Take Action Burlington: An Update on Our Local Environment – Waste

BurlingtonGreen Youth Cleaning Up
BurlingtonGreen youth participating in a clean-up event. Image courtesy of BurlingtonGreen.

Earlier this summer, City of Burlington sustainability staff presented Take Action Burlington – An Update on Our Local Environment to Council. This report provides an overview on the state of Burlington’s environment including information on local sustainability efforts and actions that can be taken. This is the last in a series of five blog posts about the report.

This post highlights climate change connections, what the city is doing and actions you can take as identified in the “Waste” chapter of the report.

Climate Change Connections

Ontarians threw out 9.5 million tonnes of waste in 2016. That works out to be 678 kg of waste per person. Waste contributes to greenhouse gas emissions through:

  • Product development, production and transportation
  • Use of product
  • End of life disposal process

What Are We Doing?

Residential Waste Management

  • The weight of landfill waste disposed at the Halton Region Waste Management Site has decreased every year since 2008, even with population growth. This is due to enhanced recycling and composting options and the use of lighter weight products like plastics.
  • Although the volume of recycled material is increasing, the diversion rate, based on weight, remains relatively consistent, ranging between 56.4 and 59 per cent.
Aerial image of Halton Region Waste Management Site
Halton Region Waste Management Site. Image courtesy of Halton Region.

City of Burlington Towards Zero Waste Strategy for City-Owned Buildings

In 2009, the City introduced a “Towards Zero Waste Strategy” for city-owned buildings in partnership with Halton Region:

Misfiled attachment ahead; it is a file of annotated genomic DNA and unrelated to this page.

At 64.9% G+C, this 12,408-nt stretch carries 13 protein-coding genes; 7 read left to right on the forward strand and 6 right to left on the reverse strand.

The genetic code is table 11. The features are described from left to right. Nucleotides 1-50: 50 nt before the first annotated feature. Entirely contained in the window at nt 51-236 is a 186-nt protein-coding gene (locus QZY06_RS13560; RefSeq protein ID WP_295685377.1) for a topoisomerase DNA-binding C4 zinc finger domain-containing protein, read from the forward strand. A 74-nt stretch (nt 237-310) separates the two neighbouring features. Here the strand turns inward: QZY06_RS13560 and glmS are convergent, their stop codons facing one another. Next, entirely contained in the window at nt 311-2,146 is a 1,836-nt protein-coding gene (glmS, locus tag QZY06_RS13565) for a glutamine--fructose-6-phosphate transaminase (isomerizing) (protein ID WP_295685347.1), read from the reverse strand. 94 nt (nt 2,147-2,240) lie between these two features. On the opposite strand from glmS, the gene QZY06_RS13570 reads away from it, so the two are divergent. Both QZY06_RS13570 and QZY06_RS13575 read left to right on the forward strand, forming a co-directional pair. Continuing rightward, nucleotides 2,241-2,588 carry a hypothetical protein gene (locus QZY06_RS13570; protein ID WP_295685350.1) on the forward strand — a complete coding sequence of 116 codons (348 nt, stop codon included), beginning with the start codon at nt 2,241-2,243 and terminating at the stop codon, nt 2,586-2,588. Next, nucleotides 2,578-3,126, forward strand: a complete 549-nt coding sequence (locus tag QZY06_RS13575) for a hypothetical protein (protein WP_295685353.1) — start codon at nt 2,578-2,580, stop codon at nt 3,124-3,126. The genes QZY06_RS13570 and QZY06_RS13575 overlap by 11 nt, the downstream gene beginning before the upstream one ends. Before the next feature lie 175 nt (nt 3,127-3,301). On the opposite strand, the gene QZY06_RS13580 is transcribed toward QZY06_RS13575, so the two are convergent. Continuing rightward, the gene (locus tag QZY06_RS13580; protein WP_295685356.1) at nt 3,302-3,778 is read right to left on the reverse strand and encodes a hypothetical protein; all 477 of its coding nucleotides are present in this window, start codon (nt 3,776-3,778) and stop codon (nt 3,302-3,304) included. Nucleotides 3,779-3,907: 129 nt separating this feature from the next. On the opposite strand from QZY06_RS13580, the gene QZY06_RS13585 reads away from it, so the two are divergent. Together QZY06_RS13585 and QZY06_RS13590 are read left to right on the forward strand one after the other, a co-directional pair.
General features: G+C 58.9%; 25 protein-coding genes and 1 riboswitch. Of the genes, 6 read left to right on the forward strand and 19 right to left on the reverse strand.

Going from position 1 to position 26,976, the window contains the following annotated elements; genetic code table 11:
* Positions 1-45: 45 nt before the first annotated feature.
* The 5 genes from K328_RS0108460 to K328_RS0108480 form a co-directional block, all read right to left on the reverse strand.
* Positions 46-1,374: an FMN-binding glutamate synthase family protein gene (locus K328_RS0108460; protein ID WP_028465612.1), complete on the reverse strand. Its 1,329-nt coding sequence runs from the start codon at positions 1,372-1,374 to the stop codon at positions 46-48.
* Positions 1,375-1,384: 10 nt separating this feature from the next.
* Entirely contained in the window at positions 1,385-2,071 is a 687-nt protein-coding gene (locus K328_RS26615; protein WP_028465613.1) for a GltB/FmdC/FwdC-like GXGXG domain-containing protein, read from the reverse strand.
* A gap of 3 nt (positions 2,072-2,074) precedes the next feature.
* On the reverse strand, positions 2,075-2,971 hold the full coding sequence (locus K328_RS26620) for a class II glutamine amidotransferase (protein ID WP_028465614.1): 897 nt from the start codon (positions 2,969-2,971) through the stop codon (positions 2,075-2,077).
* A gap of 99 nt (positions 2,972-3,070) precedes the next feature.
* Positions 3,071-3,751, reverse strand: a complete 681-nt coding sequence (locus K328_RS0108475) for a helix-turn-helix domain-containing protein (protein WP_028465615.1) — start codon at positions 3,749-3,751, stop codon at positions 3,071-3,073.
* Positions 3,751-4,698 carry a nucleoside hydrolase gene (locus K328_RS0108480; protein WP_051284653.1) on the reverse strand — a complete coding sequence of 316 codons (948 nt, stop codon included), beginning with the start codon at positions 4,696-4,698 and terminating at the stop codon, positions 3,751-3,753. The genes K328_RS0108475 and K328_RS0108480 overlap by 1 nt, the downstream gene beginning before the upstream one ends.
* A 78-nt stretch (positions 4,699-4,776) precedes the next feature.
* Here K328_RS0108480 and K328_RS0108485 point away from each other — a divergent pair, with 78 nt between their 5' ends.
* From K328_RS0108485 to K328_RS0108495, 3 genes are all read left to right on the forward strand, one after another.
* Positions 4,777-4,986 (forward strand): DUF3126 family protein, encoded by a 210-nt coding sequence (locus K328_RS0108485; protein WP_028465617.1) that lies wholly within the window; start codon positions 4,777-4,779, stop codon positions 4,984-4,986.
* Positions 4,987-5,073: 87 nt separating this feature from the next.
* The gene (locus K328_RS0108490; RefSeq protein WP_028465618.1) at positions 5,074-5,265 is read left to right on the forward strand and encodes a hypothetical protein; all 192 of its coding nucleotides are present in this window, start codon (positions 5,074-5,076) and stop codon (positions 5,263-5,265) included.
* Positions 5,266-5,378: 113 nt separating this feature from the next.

• Centralized waste stations with Blue Boxes, Green Carts and garbage were added in most city buildings.
  • Over 29 tonnes of household batteries were collected at 15 city facilities between 2009 and 2018.
  • Large, underground, side-by-side recycling/waste stations were installed at major parks near picnic areas and sports fields.
Outdoor large capacity bins in city parks
Outdoor large underground recycling and garbage containers at major city parks.

Annual Community Clean-Up

  • The City of Burlington partners with BurlingtonGreen on annual ‘Clean Up Green Up’ events.
    • In 2018, 13,911 community members including 42 schools, 52 community groups and 17 businesses participated in the community clean-up.
Burlington Sustainable Development Committee members participate in the 2019 community clean-up event.
Burlington Sustainable Development Committee members participate in the 2019 community clean-up event.

What Can You Do?

  • Bring used electronics to Fire Headquarters – Station No. 1, Fire Station No. 4, and Fire Station No. 7 for proper recycling.
  • End ‘wish cycling.’ Dispose of waste in the right bin. Confused? Use Halton Region’s online tool at halton.ca/waste.
  • Remember, recycling is at the bottom of the options when it comes to reduce-reuse-recycle. Can you repair a broken item? Can your used clothes be donated?
  • Organize a clean-up and receive up to $300 to cover expenses. Learn more at Love My Hood program.
  • Halton Region provides support to green public events and BurlingtonGreen provides services to help sort your waste at events.
BurlingtonGreen volunteers providing their greening service at a local event. Image courtesy of BurlingtonGreen.

This is the last in a series of five blog posts about the Take Action Burlington – An Update on Our Local Environment. Please click on the links to view the online story map, or all previous blog posts (overview, land, air and water).

Take Action Burlington! Collectively we can make a difference.


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